- The Apple Watch went on sale last month - but has it's arrival been as big as originally anticipated? Many believed it would be the highest profile launch ever of a piece of wearable tech, yet the launch seemed quieter than the last iPhone. Is it because people are not that interested in wearable tech yet? Or is it simply because it was not the first smart watch and according to some reviews is certainly not the best? Some reviews say that although there are many great apps, it isn't that great for telling the time! Surely critical on a watch? Apparently it doesn't hold it's charge very well and needs to be recharged at the end of every day. Others say the entire user experience is just not what you would expect from an Apple product. So if smart watches are not yet doing that well are there other items of wearable tech that will capture our interest and enjoy more success? We are keen to know what other wearable tech is coming our way. We also want to know if it is just a craze, something for early adopters and techies only - or is it something that will be top of many of our Christmas lists by the end of the year? Martin Talks, the ex Global Head of Digital at Draft FCB, recently set up his own wearable tech company - 10xArmy and they have already developed some products, such as a virtual reality viewer for smartphones that you can buy for as little as £20. So we caught up with him to gain some insights into this new and exciting world. Martin believes that although 2015 has been touted as the Year of the Wearable, he thinks it is unlikely to explode into the market that fast. There is so much more to it than activity bands and watches and there are obstacles which will slow down the development and launch of any other innovations for a while. The main obstacle is that there are just not enough people with the knowledge and skills to handle it. The beauty of wearable tech is the huge amounts of data that will be generated. It ...
- How To Prepare For A Competency-Based Interview
- If you are actively looking for a job then it is more than likely that you will have to face at least one competency-based interview along the way. If you haven't come across one yet, be assured they are simply a way for the interviewer to assess if you have the right skills to do the job. A competency-based interview is more in-depth than a traditional one, and as a result both the employer and candidate gets more from the experience. So how do you prepare?Identify key skillsIn an ideal world the employer would give you a list of the competencies they are looking for. If not, then you can do it yourself by looking at the job description and choosing key skills and strengths mentioned. Common key competencies to look out for include communication, leadership, teamwork, problem solving, organisation and analysis.Give examplesOnce you have your list of competencies you then need to think of two or three examples of how you have used this skill in the past. These do not need to be overly complicated – after all, you are not being asked to demonstrate how you changed the business model. However, what they do need you to demonstrate is that you played a significant role in reaching a particular outcome.Think STAR (or CAR)To help you fully explain each situation you can use the acronym STAR - Situation, Task, ...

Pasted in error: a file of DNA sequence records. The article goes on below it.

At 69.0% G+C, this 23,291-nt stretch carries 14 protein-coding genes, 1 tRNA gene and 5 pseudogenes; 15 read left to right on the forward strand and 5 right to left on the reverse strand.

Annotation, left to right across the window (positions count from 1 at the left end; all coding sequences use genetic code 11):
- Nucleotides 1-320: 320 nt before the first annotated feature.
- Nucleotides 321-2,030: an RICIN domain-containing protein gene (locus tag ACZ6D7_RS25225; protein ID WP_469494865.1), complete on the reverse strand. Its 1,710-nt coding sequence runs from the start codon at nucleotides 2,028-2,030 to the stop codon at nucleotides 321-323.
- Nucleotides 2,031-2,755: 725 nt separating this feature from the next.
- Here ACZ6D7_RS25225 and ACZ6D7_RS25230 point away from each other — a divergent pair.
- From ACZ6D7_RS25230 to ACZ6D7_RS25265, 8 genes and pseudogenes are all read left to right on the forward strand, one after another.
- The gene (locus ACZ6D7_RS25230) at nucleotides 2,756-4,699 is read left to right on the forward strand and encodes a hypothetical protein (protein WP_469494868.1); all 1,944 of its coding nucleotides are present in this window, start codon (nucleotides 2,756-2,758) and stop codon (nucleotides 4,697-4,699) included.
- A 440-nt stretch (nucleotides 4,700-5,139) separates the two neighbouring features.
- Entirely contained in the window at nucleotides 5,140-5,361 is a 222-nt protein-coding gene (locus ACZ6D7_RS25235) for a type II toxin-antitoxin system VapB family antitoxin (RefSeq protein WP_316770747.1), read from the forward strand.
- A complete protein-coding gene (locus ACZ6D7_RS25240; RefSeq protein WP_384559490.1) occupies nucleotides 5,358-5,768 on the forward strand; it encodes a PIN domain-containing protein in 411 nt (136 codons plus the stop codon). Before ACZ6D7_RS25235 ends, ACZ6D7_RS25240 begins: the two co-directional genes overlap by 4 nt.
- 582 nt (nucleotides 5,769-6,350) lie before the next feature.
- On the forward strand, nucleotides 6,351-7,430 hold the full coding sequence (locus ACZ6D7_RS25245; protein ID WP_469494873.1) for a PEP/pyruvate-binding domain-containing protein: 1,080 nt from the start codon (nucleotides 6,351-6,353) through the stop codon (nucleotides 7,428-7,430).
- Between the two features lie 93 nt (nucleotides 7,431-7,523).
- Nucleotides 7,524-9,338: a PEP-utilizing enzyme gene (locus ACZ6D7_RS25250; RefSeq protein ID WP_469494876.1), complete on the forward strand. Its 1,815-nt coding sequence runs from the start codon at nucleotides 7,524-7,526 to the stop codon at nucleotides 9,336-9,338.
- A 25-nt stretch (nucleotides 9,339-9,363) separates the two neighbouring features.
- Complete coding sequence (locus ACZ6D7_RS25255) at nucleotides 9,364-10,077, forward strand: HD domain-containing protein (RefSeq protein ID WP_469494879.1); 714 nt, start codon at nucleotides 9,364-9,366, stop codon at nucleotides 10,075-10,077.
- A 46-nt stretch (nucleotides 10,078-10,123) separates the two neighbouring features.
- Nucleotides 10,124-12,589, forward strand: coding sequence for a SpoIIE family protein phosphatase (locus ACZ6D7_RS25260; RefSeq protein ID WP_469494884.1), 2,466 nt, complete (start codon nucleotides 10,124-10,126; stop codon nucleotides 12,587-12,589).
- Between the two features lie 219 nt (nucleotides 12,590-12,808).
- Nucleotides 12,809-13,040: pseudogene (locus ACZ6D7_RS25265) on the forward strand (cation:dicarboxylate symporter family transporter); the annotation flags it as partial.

- How to resign & handle counter offers
- Whatever your reasons for leaving a job, it makes sense to do it in a way that won’t have any negative repercussions. Handing in your notice can be a nerve-wracking experience but as long as you stick to the right etiquette, remain professional and dignified, then a world of new opportunities awaits. Here’s the DNA guide to the best way to approach this difficult moment in your career. Prepare your resignation letter How you choose to write your resignation letter will depend largely on the sort of position that you hold and the company that you work for. If you work for a small owner managed business with a casual and friendly working environment then a curt and emotionless resignation letter might seem out of place. If you work in a more formal, slightly corporate environment, you may wish to write a letter that reflects this. Either way, you should keep the letter brief, non-confrontational and professional. Tell your boss before your colleagues Your boss should always be the first person you inform about your plans to resign and you should always do this face-to-face. It’s not easy but it is the right thing to do and will help ensure your departure is as comfortable as it can be. Leaving a letter on a desk or letting them know by email is not going to be well received and can lead to a very awkward atmosphere as you work your notice. Remember, you aren't under any obligation to tell them why you plan to leave but if you want to - just offer a constructive reason for your departure (such as no room for promotion, you've been offered another job or are leaving for personal reasons). DO: Be polite and thank them for the opportunity that working with them gave you. DON'T: Refuse to work your notice. DO: Be prepared for a counter offer. DON'T: Use the opportunity to tell ...